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infection, psychotherapy, brain, gastrointestinal

Paul Enck, Qasim Aziz, Giovanni Barbara, Adam D Farmer, Shin Fukudo, Emeran A Mayer, Beate Niesler, Eamonn M M Quigley, Mirjana Rajilić-Stojanović, Michael Schemann, Juliane Schwille-Kiuntke, Magnus Simren, Stephan Zipfel, Robin C Spiller
Irritable bowel syndrome (IBS) is a functional gastrointestinal disease with a high population prevalence. The disorder can be debilitating in some patients, whereas others may have mild or moderate symptoms. The most important single risk factors are female sex, younger age and preceding gastrointestinal infections. Clinical symptoms of IBS include abdominal pain or discomfort, stool irregularities and bloating, as well as other somatic, visceral and psychiatric comorbidities. Currently, the diagnosis of IBS is based on symptoms and the exclusion of other organic diseases, and therapy includes drug treatment of the predominant symptoms, nutrition and psychotherapy...
March 24, 2016: Nature Reviews. Disease Primers
Tomasz Mach
Irritable bowel syndrome (IBS) is the most common chronic gastrointestinal (GI) disorder, affecting about 20% of the world's population. Chronic abdominal pain or discomfort relieved by defecation and associated with altered bowel habits are the mainstay in diagnosis. The pathophysiology of IBS remains unknown. This biopsychosocial disorder involves dysregulation of the nervous system, altered intestinal motility, and increased visceral sensitivity. All of these result from dysregulation of the bidirectional communication between the gut with its enteric nervous system and the brain (the brain-gut axis), modulated by various psychosocial and environmental factors (e...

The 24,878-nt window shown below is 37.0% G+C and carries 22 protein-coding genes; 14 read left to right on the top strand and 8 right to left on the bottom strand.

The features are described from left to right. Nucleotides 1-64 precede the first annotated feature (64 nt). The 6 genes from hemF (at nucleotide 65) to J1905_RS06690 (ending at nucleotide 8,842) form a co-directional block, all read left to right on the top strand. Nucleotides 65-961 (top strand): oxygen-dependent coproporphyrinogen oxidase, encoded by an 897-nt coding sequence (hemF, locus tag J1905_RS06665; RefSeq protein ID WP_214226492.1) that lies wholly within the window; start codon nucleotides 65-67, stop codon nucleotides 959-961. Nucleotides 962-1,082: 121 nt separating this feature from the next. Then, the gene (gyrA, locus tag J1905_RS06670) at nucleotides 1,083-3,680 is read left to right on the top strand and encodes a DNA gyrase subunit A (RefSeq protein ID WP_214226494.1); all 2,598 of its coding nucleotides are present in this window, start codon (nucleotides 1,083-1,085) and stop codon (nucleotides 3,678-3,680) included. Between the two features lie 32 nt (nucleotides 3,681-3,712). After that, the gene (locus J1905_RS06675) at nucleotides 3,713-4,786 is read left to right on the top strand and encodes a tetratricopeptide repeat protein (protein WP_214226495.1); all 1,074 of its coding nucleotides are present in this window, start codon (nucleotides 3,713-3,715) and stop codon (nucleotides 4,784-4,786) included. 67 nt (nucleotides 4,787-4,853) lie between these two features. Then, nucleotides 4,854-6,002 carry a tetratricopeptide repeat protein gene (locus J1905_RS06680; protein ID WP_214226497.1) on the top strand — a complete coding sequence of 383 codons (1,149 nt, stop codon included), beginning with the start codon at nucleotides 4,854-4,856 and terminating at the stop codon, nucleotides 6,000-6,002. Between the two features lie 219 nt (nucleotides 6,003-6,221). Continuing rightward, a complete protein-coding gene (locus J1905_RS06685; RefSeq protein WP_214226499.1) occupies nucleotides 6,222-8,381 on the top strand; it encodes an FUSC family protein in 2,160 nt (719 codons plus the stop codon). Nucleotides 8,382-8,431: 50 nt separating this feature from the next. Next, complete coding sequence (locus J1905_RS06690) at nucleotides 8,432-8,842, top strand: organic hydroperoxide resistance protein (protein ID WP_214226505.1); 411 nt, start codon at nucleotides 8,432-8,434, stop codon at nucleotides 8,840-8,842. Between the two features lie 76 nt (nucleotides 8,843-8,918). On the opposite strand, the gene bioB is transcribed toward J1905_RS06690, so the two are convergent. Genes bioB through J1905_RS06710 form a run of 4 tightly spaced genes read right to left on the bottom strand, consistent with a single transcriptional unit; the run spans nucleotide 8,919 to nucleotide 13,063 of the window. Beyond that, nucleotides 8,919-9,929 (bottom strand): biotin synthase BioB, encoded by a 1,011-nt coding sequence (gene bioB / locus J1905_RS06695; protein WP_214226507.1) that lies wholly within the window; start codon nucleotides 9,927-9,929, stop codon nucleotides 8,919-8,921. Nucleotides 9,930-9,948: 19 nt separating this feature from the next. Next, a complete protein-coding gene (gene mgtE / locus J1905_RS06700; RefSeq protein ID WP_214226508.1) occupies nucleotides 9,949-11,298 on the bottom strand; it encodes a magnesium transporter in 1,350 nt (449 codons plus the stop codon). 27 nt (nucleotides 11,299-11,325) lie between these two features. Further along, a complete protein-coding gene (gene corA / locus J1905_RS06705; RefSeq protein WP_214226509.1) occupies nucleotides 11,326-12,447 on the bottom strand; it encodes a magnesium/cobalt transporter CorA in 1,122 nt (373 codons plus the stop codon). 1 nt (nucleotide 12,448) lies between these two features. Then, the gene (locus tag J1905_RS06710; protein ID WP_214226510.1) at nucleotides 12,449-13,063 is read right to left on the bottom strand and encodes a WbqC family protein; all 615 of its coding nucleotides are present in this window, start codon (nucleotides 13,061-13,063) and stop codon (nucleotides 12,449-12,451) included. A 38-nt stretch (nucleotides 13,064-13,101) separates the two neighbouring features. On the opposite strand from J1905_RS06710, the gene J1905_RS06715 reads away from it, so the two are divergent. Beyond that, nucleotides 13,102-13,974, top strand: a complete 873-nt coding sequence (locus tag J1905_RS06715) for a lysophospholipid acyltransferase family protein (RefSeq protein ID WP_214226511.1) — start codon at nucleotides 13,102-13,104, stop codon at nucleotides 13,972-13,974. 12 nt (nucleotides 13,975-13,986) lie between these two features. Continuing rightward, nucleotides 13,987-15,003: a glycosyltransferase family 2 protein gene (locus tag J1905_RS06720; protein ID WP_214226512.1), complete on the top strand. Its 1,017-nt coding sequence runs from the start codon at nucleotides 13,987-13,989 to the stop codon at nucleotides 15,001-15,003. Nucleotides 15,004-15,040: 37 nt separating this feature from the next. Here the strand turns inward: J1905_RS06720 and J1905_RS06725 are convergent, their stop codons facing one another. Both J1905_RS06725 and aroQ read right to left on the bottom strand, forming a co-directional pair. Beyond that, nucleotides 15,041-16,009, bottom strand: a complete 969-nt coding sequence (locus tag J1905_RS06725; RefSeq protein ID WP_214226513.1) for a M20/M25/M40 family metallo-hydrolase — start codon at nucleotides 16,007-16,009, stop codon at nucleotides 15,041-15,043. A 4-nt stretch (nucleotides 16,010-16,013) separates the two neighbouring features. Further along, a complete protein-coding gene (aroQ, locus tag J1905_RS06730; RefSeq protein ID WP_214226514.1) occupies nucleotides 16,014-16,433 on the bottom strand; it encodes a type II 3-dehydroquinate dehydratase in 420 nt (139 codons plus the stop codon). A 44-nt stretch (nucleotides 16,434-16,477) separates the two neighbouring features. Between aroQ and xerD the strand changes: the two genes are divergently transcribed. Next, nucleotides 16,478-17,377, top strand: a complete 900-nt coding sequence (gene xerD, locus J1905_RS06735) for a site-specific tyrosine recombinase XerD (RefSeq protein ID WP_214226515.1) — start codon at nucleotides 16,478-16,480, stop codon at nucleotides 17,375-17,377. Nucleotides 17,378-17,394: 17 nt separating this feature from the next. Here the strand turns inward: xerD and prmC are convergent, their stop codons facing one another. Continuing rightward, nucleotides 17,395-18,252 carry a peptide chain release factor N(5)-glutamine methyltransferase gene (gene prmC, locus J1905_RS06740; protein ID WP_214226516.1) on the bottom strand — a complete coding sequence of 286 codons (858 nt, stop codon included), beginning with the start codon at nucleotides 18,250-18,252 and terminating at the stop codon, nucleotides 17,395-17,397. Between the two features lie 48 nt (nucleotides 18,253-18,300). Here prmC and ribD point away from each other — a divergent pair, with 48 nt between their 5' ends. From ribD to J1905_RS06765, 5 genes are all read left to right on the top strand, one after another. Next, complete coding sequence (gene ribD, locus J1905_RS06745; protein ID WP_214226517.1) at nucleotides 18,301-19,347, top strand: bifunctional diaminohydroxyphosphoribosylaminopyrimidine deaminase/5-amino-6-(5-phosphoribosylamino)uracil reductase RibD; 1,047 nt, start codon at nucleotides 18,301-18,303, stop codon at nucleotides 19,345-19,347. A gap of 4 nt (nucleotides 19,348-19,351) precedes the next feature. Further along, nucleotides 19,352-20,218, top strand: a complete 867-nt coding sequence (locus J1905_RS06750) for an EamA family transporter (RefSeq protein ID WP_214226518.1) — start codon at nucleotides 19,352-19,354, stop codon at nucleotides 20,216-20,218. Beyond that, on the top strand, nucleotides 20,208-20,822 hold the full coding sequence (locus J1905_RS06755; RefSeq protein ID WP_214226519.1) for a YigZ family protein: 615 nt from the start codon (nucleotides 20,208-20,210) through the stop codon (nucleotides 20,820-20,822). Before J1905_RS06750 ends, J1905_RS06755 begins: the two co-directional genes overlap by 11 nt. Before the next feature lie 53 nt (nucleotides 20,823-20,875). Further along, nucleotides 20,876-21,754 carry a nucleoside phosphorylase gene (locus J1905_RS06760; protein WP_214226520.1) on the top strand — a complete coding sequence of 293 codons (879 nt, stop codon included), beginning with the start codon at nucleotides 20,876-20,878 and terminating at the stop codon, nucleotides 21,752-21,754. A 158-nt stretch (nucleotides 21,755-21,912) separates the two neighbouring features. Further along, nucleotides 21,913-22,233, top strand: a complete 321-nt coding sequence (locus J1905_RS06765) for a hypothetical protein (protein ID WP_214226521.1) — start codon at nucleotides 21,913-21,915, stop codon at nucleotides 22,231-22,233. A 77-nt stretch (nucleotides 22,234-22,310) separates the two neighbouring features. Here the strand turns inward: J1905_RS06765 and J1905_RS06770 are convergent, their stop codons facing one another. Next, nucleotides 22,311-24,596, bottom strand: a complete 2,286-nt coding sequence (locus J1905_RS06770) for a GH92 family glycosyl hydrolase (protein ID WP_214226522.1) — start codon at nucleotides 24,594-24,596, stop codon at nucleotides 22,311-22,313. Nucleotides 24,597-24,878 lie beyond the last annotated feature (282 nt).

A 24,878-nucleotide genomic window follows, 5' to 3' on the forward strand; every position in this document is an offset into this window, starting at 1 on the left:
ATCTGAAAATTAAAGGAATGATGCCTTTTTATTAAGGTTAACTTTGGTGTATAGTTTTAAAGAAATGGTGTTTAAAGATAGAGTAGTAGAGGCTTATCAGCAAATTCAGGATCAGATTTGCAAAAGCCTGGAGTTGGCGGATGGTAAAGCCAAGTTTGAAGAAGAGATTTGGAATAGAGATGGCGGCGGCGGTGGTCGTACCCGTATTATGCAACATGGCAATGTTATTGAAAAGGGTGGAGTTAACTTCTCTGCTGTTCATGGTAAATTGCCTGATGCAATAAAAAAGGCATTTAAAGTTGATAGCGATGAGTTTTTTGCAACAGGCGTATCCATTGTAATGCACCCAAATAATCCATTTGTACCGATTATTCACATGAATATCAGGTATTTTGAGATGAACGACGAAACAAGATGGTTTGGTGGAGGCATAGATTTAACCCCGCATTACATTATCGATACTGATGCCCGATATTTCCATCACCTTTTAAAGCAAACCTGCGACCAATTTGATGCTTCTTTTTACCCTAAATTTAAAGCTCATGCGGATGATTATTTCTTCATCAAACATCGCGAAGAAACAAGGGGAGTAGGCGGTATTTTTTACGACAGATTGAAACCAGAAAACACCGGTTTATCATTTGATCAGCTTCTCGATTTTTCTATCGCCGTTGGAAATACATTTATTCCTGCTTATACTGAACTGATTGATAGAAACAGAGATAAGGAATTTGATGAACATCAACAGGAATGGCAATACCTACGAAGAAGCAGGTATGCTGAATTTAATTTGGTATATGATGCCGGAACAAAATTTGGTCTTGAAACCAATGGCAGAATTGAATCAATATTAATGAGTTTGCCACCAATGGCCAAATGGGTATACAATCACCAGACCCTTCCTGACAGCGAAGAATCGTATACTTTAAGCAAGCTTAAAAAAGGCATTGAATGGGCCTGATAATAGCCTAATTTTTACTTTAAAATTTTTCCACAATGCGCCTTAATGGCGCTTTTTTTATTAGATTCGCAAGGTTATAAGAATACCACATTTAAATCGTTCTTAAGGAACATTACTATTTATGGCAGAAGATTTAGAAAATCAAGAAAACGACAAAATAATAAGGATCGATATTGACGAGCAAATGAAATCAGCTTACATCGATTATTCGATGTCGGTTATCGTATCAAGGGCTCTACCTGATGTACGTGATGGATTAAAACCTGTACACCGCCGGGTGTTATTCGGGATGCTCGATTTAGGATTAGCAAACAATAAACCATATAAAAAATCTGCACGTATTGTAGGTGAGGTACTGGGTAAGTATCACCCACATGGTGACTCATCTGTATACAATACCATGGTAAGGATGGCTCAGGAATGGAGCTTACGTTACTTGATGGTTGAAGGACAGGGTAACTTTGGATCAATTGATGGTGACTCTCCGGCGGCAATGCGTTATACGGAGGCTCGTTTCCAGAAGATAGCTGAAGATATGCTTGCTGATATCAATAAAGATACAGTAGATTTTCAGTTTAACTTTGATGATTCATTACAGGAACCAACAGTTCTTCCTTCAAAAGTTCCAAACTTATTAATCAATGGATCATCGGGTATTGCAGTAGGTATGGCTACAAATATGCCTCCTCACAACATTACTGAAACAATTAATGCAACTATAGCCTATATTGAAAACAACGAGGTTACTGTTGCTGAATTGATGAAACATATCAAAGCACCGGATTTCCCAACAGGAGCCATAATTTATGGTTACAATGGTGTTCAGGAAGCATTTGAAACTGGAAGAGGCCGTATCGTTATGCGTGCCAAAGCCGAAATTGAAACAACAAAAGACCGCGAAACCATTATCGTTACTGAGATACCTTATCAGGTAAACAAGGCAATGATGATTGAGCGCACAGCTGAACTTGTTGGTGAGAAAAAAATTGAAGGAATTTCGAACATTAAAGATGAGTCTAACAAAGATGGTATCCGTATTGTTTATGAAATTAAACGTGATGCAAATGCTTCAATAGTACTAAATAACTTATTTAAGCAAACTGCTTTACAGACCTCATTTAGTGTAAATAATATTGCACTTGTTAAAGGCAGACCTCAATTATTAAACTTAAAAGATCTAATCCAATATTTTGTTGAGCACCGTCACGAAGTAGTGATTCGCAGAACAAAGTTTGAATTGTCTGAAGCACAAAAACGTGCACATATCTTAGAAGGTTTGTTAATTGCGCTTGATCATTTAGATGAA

June 2004: Medical Science Monitor: International Medical Journal of Experimental and Clinical Research
Nicholas J Talley, Robin Spiller
Irritable bowel syndrome affects 10% of adults with an unexplained female predominance. Although only a few people see their family doctor, the disease causes reduced quality of life and represents a multi-billion pound health-care problem. The disorder clusters in families, which is possibly because of intra-familial learning and a genetic predisposition. Visceral hypersensitivity is a key feature in most patients. Results of imaging studies of regional cerebral blood flow during rectal distension suggest underlying disturbances of central processing of afferent signals, though this is not unique to the disorder, since it is seen in other chronic pain syndromes...
August 17, 2002: Lancet
K Franco-Bronson
There are a few well-designed studies to systematically assess treatment-resistant depression in the medically ill patient. Psychiatrists, however, do have extensive clinical experience in treating depression in the medical patient. This experience can be useful in helping to determine treatment resistance and in selecting consequent treatment choices. A decision tree is offered in Table 1 to clarify the questions the clinician must answer. The first step is to evaluate the role of the medical illness and to decide whether or not treating that effectively will also clear the depression...
June 1996: Psychiatric Clinics of North America
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